Twenty-five years before she helped solve a mystery behind one of the world's most common cancers, Michele Manos was a kid dripping diluted aspirin into a pet mouse whose neck bulged with an ugly tumor. She hoped to stop the pain.
When the mouse died, the 11-year-old from Flint, Mich., did the next logical thing. She performed an autopsy, slicing the tumor with a crude cutting tool from the family art supplies.
Studying the malignant mass, she wondered what caused it. Her mother's smoking? Fumes from paint cans kept near the mouse cage?
"I was back then trying to figure out what caused cancer," Dr. Manos said yesterday in her office at the Johns Hopkins School of Hygiene and Public Health, where she is a visiting scholar.
That same curiosity honed by years of scientific training has guided her to a discovery that has drawn international attention: a family of sexually transmitted viruses is responsible at least 93 percent of human cervical cancers worldwide.
Details of the finding, gleaned from 1,000 patients in 22 countries, were reported in yesterday's Journal of the National Cancer Institute. Dr. Manos performed an indispensable role, using a technique she developed at a California biotechnology company to search the tumors for genetic evidence of the so-called human papillomaviruses (HPV).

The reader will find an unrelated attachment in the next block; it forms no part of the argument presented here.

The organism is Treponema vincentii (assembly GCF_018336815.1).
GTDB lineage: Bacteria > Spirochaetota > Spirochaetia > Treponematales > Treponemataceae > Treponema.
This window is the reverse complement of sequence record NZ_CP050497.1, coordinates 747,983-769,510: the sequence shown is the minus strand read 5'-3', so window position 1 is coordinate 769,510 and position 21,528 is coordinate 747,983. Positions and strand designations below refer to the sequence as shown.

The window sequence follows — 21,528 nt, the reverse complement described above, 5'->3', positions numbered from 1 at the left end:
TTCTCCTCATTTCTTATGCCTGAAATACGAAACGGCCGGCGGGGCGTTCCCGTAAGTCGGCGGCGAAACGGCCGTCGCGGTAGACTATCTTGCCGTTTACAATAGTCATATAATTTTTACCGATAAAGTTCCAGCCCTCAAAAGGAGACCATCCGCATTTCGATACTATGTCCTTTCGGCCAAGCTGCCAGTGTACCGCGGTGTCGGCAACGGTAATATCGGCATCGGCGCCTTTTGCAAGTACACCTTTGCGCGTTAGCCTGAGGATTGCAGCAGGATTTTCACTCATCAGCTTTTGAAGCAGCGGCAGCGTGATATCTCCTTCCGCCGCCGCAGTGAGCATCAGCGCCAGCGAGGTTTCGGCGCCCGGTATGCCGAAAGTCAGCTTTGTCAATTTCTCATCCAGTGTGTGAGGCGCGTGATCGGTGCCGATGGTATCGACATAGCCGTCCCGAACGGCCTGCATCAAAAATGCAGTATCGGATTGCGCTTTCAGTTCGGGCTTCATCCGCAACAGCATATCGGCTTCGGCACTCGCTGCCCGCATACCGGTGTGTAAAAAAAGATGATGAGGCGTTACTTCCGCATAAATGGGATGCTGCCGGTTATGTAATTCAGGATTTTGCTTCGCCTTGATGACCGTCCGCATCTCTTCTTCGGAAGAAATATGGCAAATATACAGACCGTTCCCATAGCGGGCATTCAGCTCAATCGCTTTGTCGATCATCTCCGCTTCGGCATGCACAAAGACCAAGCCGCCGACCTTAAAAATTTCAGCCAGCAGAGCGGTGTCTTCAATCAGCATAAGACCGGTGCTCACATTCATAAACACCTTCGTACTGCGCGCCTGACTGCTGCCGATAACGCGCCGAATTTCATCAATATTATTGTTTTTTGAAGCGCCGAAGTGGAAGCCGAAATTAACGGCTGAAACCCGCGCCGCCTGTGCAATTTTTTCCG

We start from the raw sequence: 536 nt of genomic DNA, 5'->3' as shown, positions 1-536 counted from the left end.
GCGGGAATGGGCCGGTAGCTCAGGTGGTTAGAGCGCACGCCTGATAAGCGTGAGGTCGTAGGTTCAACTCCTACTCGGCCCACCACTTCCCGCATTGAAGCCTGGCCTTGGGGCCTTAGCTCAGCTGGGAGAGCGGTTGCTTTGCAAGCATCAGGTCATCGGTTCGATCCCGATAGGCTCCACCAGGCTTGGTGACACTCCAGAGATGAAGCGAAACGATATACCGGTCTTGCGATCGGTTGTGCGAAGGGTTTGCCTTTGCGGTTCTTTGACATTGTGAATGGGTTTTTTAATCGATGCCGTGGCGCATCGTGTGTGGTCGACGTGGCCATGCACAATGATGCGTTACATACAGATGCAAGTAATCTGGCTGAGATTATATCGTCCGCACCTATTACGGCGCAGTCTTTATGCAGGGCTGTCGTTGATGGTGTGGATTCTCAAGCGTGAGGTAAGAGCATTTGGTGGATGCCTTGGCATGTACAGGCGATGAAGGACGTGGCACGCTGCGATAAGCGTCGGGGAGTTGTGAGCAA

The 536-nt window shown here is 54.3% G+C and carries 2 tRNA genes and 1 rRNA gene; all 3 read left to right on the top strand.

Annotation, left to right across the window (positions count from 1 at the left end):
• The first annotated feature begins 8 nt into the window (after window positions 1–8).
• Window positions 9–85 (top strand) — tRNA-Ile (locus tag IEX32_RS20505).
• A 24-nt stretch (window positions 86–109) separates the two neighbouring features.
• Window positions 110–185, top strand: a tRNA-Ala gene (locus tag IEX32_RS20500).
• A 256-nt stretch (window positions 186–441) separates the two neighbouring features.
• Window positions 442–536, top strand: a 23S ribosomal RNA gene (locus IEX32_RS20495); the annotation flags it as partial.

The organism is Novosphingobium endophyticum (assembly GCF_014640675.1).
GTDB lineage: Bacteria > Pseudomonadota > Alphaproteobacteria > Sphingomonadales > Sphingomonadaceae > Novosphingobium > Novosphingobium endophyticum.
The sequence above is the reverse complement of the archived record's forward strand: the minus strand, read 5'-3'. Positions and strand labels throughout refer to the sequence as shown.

Quietly, scientists are hinting that when she further refines her technique, she may discover that the virus causes all of the half-million cases diagnosed around the world every year.
To Dr. Manos, 37, the finding means that cervical cancer can now be attacked as an infectious disease, fought with a vaccine that could subdue the virus before it has a chance to cause the cellular changes that progress to cancer.
"The fact that cervical cancer was a sexually transmitted disease has been suspected for a long time," said Dr. Phoebe Mounts, a Hopkins professor of molecular microbiology who has studied HPV extensively. "What was missing was this global study that looked at the role of the virus in countries around the world."
The project, co-directed by scientists from the World Health Organization, was a monumental feat of organization.
Doctors in places as diverse as Algeria, Mali, Germany, Thailand, Panama and the United States took specimens from their cervical cancer patients. They packed the samples in dry ice and shipped them to a WHO laboratory in France, which logged and forwarded them to Baltimore.
"They came in anything you can imagine," said Angela Jansen, a research technician who worked alongside Dr. Manos. "Little bottles, boxes, bags."
One hospital stuffed specimens into recycled bottles that had once held saline solution, then corked the spout.
"Considering the magnitude of the study, it's a miracle that all the specimens were in good shape."
Ms. Jansen described Dr. Manos as a strict but supportive mentor who engenders intense loyalty.
She also cited her quest for perfection in laboratory technique, drawing an analogy.